Allergan and Pfizer wanted to merge and create a pharmaceutical giant, but the government stepped in and stopped the deal. Baker Hughes and Haliburton had a $28 billion merger in motion, but the Feds squashed that merger due to antitrust concerns. The merger and acquisition industry is going through a rough spell due in part to the federal government concern that these mega-mergers are deals that save the corporation taxes, or they are just too big for their industries. The tax issue was certainly a concern when the government found out that the corporate headquarters of the new Pfizer/Allergan merger was going to be in another country, according to COO and merger and acquisition expert, Anthony Marsala. Marsala is the co-founder of the Chicago investment bank, Madison Street Capital. Tony recently found out that he is the 2016 winner of the Emerging Leaders Award, according to the Chicago Tribune.
The Emerging Leader Award is not Marsala’s first award. He was honored in 2015 by the National Association of Certified Valuators and Analysts, and he has been honored by other financial organizations as well. The reason Marsala was interested in big corporate mergers and the government’s reaction to those mergers has nothing to do with Madison Street Capital mergers and acquisitions. Madison Street Capital works with small and medium size companies that want to merge for other reasons. Some of the mergers that Madison Street Capital is working on now are emerging market mergers, and Marsala is also working with several corporations in the United States that want to expand their market share without violating the new regulations.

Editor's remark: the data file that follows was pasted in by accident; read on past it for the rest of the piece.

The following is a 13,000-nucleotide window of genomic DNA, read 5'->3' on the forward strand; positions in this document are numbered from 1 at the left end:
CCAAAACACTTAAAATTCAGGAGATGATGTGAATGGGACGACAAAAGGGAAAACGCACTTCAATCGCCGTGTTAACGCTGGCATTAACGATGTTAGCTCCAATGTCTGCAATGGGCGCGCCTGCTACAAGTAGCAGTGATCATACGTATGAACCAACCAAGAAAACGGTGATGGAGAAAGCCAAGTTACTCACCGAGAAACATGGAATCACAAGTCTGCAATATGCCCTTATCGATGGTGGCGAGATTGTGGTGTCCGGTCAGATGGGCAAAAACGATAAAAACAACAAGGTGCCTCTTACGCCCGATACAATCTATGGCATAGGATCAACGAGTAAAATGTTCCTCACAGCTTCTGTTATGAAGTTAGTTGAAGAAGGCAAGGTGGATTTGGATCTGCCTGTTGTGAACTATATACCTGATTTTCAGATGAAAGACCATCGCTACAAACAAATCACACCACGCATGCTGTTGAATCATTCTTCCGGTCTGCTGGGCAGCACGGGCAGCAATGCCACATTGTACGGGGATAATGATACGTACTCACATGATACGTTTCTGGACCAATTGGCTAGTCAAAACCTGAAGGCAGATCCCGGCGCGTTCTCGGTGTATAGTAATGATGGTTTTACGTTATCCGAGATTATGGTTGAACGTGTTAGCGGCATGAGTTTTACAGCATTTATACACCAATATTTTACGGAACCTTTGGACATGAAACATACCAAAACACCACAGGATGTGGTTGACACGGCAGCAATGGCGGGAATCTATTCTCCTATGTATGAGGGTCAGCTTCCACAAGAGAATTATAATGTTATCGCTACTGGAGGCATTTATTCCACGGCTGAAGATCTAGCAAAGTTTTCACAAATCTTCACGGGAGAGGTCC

Madison Street Capital helps clients with several internal operations, according to PR.com. The executive team at Madison Street perform valuation analysis, financial overviews, accounting and bookkeeping procedures and other related duties that help small companies become more profitable and more attractive to companies that are looking for mergers. Apple is one of the companies that is looking for mergers. Madison Street doesn’t work for Apple on a day-to-day basis, but if one of their clients has something that Apple wants in terms of business assets, Madison Street Capital can put that sort of deal together. Most of the time Madison Street stays away from big companies like Apple, but Marsala is not opposed to bringing a deal to big companies if the deal makes sense.
Charles Botchway, the other co-founder of Madison Street Capital, handles the hedge fund division, and he thinks Marsala is the best in the business when it comes to putting companies together for growth and profit. Botchway is also an expert in the merger and acquisition industry. Madison Street has a strong leadership team that will continue to be honored by their peers and clients for the services they provide.